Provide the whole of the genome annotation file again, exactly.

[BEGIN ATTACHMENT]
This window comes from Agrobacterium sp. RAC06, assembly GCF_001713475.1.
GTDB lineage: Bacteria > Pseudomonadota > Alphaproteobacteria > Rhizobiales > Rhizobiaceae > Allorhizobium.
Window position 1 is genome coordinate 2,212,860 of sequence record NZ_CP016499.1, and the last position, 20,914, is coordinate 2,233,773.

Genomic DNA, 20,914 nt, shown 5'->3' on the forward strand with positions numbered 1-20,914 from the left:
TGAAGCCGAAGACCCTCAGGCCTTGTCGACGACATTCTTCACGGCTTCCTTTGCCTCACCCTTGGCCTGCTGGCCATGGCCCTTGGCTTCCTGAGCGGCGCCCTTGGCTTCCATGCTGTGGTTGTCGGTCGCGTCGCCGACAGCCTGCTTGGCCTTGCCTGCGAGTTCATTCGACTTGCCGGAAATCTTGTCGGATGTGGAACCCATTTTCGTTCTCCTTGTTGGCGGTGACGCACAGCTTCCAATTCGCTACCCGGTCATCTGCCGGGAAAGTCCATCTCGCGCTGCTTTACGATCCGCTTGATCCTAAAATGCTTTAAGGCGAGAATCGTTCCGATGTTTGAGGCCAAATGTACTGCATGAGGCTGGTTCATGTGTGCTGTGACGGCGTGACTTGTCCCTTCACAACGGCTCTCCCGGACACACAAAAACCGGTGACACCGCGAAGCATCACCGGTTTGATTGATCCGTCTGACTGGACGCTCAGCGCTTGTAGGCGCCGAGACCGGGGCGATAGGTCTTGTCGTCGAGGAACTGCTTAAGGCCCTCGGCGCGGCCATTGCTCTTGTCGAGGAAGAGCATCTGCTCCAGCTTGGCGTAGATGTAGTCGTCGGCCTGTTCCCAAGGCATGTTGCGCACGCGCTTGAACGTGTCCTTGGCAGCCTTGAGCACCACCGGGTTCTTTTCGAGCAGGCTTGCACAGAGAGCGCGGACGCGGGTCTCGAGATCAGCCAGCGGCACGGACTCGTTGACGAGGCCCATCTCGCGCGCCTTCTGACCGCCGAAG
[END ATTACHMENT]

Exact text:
This window comes from Agrobacterium sp. RAC06, assembly GCF_001713475.1.
GTDB lineage: Bacteria > Pseudomonadota > Alphaproteobacteria > Rhizobiales > Rhizobiaceae > Allorhizobium.
Window position 1 is genome coordinate 2,212,860 of sequence record NZ_CP016499.1, and the last position, 20,914, is coordinate 2,233,773.

Genomic DNA, 20,914 nt, shown 5'->3' on the forward strand with positions numbered 1-20,914 from the left:
TGAAGCCGAAGACCCTCAGGCCTTGTCGACGACATTCTTCACGGCTTCCTTTGCCTCACCCTTGGCCTGCTGGCCATGGCCCTTGGCTTCCTGAGCGGCGCCCTTGGCTTCCATGCTGTGGTTGTCGGTCGCGTCGCCGACAGCCTGCTTGGCCTTGCCTGCGAGTTCATTCGACTTGCCGGAAATCTTGTCGGATGTGGAACCCATTTTCGTTCTCCTTGTTGGCGGTGACGCACAGCTTCCAATTCGCTACCCGGTCATCTGCCGGGAAAGTCCATCTCGCGCTGCTTTACGATCCGCTTGATCCTAAAATGCTTTAAGGCGAGAATCGTTCCGATGTTTGAGGCCAAATGTACTGCATGAGGCTGGTTCATGTGTGCTGTGACGGCGTGACTTGTCCCTTCACAACGGCTCTCCCGGACACACAAAAACCGGTGACACCGCGAAGCATCACCGGTTTGATTGATCCGTCTGACTGGACGCTCAGCGCTTGTAGGCGCCGAGACCGGGGCGATAGGTCTTGTCGTCGAGGAACTGCTTAAGGCCCTCGGCGCGGCCATTGCTCTTGTCGAGGAAGAGCATCTGCTCCAGCTTGGCGTAGATGTAGTCGTCGGCCTGTTCCCAAGGCATGTTGCGCACGCGCTTGAACGTGTCCTTGGCAGCCTTGAGCACCACCGGGTTCTTTTCGAGCAGGCTTGCACAGAGAGCGCGGACGCGGGTCTCGAGATCAGCCAGCGGCACGGACTCGTTGACGAGGCCCATCTCGCGCGCCTTCTGACCGCCGAAG